abstractNote = {Purpose: To provide in vivo measurements of dose to the anterior rectal wall during prostate SBRT boost treatments using MOSFET detectors. Methods: Dual MOSkin detectors were attached to a Rectafix rectal sparing device and inserted into patients during SBRT boost treatments. Patients received two boost fractions, each of 9.5–10 Gy and delivered using 2 VMAT arcs. Measurements were acquired for 12 patients. MOSFET voltages were read out at 1 Hz during delivery and converted to dose. MV images were acquired at known frequency during treatment so that the position of the gantry at each point in time was known. The cumulative dose at the MOSFET location was extracted from the treatment planning system at in 5.2° increments (FF beams) or at 5 points during each delivered arc (FFF beams). The MOSFET dose and planning system dose throughout the entirety of each arc were then compared using root mean square error normalised to the final planned dose for each arc. Results: The average difference between MOSFET measured and planning system doses determined over the entire course of treatment was 9.7% with a standard deviation of 3.6%. MOSFETs measured below the planned dose in 66% of arcs measured. Uncertainty in the position of the MOSFET detector and verification point are major sources of discrepancy, as the detector is placed in a high dose gradient region during treatment. Conclusion: MOSkin detectors were able to provide real time in vivo measurements of anterior rectal wall dose during prostate SBRT boost treatments. This method could be used to verify Rectafix positioning and treatment delivery. Further developments could enable this method to be used during high dose treatments to monitor dose to the rectal wall to ensure it remains at safe levels. Funding has been provided by the University of Newcastle. Kimberley Legge is the recipient of an Australian Postgraduate Award.},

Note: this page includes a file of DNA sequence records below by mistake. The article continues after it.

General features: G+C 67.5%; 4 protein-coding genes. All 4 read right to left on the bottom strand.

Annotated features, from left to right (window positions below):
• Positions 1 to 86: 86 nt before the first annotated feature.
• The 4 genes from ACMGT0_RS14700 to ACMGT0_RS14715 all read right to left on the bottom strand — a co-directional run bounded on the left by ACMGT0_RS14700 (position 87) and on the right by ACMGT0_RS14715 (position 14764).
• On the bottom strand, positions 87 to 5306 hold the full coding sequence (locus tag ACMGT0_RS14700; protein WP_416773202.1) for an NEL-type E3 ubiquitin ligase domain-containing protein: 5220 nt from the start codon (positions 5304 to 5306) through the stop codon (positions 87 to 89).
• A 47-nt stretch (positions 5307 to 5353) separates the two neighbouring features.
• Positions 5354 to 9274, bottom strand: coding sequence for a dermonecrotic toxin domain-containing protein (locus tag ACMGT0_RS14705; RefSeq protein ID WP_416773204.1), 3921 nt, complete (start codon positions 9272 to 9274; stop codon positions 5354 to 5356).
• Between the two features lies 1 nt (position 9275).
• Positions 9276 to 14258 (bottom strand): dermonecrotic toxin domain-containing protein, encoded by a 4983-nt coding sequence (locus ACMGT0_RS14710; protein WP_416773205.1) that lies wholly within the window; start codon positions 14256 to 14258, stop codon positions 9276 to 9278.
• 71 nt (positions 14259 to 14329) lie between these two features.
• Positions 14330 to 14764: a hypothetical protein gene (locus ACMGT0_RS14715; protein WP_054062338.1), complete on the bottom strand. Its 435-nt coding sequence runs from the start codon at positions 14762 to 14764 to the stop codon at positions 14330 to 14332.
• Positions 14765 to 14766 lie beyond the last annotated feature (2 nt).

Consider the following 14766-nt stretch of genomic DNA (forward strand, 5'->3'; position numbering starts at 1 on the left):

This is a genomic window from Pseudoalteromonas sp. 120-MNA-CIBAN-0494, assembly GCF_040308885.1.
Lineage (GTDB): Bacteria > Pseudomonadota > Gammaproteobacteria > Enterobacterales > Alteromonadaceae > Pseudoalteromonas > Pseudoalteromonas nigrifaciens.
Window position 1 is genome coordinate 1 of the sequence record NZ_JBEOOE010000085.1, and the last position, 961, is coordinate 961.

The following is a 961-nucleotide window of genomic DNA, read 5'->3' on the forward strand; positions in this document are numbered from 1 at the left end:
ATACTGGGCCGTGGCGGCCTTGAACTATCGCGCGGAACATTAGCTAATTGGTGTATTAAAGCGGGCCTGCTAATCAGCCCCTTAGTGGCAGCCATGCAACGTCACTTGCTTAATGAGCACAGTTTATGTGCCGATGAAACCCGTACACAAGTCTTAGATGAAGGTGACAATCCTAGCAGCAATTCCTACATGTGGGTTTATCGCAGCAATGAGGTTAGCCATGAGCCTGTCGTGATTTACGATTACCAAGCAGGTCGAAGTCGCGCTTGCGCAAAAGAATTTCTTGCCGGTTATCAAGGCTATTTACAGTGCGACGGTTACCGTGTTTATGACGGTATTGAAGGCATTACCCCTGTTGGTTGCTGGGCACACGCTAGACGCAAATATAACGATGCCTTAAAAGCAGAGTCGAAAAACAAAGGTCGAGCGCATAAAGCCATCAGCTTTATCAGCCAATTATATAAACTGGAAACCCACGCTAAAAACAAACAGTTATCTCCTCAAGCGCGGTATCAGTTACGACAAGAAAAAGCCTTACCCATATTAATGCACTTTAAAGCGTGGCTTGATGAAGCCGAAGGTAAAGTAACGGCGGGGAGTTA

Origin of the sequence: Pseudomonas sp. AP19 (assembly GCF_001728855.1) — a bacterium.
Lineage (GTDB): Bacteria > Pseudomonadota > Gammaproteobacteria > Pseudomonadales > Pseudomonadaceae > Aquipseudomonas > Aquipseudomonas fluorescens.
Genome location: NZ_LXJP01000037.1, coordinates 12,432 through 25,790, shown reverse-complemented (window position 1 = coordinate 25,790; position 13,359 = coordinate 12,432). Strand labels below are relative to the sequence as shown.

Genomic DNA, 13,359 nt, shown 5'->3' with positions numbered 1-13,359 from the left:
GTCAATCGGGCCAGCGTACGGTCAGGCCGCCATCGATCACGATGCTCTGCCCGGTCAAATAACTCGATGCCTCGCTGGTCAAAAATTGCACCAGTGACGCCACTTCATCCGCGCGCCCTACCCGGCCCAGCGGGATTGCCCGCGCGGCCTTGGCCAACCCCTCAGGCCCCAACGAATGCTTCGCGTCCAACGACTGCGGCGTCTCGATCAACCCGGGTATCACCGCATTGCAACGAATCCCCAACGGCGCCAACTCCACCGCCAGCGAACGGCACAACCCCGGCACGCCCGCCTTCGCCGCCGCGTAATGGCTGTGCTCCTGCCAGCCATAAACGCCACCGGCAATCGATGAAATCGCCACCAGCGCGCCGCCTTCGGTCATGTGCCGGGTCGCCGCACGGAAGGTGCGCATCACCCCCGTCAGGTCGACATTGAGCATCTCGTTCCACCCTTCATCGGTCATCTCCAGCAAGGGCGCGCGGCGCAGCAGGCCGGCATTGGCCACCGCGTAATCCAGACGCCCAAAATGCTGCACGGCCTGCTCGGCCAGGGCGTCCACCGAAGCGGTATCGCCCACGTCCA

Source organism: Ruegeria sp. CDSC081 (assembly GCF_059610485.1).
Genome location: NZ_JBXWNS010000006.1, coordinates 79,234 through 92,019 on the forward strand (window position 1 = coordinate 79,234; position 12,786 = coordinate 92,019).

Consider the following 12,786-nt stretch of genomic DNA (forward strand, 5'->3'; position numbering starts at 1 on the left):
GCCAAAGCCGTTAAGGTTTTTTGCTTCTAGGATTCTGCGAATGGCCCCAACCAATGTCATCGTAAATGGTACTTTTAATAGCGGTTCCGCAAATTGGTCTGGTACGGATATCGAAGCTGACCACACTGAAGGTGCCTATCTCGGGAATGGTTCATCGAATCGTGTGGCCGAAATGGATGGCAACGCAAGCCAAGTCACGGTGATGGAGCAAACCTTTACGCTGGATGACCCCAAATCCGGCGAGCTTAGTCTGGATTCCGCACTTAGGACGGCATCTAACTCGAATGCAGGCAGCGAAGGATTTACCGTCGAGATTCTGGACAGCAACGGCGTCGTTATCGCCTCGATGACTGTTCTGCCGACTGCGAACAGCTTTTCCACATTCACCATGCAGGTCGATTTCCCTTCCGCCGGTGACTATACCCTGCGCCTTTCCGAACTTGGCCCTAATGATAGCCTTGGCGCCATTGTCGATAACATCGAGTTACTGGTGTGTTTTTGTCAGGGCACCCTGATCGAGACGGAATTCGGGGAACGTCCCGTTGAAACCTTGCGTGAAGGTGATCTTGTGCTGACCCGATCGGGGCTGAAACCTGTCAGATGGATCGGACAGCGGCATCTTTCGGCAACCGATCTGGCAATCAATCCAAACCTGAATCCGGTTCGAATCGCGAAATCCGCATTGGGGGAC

doi = {10.1118/1.4956513},
journal = {Medical Physics},
number = 6,
volume = 43,
place = {United States},
year = {Wed Jun 15 00:00:00 EDT 2016},
month = {Wed Jun 15 00:00:00 EDT 2016}
}
  • Purpose: A high-resolution scintillating fiber detector was built for in-vivo real-time patient specific quality assurance (QA). The detector is designed for stereotactic body radiotherapy (SBRT) and stereotactic radiosurgery (SRS) to monitor treatment delivery and detect real-time deviations from planned dose to increase patient safety and treatment accuracy. Methods: The detector consists of two high-density scintillating fiber arrays layered to form an X-Y grid which can be attached to the accessory tray of a medical linac for SBRT and cone SRS treatment QA. Fiber arrays consist of 128 scintillating fibers embedded within a precision-machined, high-transmission polymer substrate with 0.8mm pitch. Themore » fibers are coupled on both ends to high-sensitivity photodetectors and the output is recorded through a high-speed analog-to-digital converter to capture the linac pulse sequence as treatment delivery progresses. The detector has a software controlled 360 degree rotational system to capture angular beam projections for high-resolution beam profile reconstruction. Results: The detector was validated using SRS cone sizes from 6mm to 34mm and MLC defined field sizes from 5×5mm2 to 100×100mm2. The detector output response is linear with dose and is dose rate independent. Each field can be reconstructed accurately with a spatial resolution of 0.8mm and the current beam output is displayed every 50msec. Dosimetric errors of 1% with respect to the treatment plan can be identified and clinically significant deviations from the expected treatment can be displayed in real-time to alert the therapists. Conclusion: The high resolution detector is capable of reconstructing beam profiles in real-time with submillimeter resolution and 1% dose resolution. This system has the ability to project in-vivo both spatial and dosimetric errors during SBRT and SRS treatments when only a non-clinically significant fraction of the intended dose was delivered. The device has the potential to establish new standards for in-vivo patient specific QA.« less